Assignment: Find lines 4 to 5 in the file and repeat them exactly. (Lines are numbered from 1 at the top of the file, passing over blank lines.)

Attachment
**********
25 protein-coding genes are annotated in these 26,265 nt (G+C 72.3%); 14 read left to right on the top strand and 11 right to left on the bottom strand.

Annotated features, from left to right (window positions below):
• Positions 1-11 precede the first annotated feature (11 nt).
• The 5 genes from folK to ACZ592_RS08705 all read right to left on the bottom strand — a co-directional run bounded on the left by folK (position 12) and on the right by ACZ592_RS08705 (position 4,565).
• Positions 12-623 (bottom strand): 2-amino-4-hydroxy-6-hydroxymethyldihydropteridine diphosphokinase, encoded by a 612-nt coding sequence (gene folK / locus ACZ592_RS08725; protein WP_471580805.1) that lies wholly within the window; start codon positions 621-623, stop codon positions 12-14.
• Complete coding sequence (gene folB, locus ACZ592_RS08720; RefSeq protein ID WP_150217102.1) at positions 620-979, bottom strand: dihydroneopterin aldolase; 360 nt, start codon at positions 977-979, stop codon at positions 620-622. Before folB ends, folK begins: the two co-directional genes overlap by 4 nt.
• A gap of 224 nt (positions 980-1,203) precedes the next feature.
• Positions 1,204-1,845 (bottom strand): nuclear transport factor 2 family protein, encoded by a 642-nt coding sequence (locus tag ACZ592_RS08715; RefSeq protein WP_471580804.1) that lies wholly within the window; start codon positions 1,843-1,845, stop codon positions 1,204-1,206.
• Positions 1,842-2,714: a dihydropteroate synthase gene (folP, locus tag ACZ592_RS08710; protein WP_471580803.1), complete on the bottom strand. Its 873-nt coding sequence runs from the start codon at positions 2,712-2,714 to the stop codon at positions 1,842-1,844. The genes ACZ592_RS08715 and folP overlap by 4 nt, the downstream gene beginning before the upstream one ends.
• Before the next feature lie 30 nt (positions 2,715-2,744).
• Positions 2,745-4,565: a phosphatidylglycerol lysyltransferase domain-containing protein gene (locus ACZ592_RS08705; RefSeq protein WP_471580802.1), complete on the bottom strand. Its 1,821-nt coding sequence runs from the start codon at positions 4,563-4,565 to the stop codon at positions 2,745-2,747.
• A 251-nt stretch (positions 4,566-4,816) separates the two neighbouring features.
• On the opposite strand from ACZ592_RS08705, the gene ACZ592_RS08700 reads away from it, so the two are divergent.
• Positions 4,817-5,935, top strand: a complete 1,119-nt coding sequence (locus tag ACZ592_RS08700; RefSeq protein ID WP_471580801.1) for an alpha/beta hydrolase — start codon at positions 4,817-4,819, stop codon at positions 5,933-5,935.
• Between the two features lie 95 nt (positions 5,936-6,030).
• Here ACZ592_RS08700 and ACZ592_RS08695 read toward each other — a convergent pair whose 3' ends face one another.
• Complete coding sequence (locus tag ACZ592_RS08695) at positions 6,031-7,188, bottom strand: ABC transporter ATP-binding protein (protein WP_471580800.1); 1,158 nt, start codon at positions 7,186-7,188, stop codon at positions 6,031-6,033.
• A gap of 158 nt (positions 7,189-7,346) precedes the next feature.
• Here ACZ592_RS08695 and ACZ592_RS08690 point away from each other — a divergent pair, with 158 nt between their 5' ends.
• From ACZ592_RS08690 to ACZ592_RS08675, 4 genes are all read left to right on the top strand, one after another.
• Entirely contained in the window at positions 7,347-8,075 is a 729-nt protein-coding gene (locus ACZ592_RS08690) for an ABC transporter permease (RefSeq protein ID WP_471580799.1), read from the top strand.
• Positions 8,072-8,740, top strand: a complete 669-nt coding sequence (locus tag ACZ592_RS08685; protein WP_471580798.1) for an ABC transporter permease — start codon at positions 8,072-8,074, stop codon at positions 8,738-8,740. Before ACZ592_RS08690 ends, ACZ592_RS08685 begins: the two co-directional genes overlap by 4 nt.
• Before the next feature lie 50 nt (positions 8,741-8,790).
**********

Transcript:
• The 5 genes from folK to ACZ592_RS08705 all read right to left on the bottom strand — a co-directional run bounded on the left by folK (position 12) and on the right by ACZ592_RS08705 (position 4,565).
• Positions 12-623 (bottom strand): 2-amino-4-hydroxy-6-hydroxymethyldihydropteridine diphosphokinase, encoded by a 612-nt coding sequence (gene folK / locus ACZ592_RS08725; protein WP_471580805.1) that lies wholly within the window; start codon positions 621-623, stop codon positions 12-14.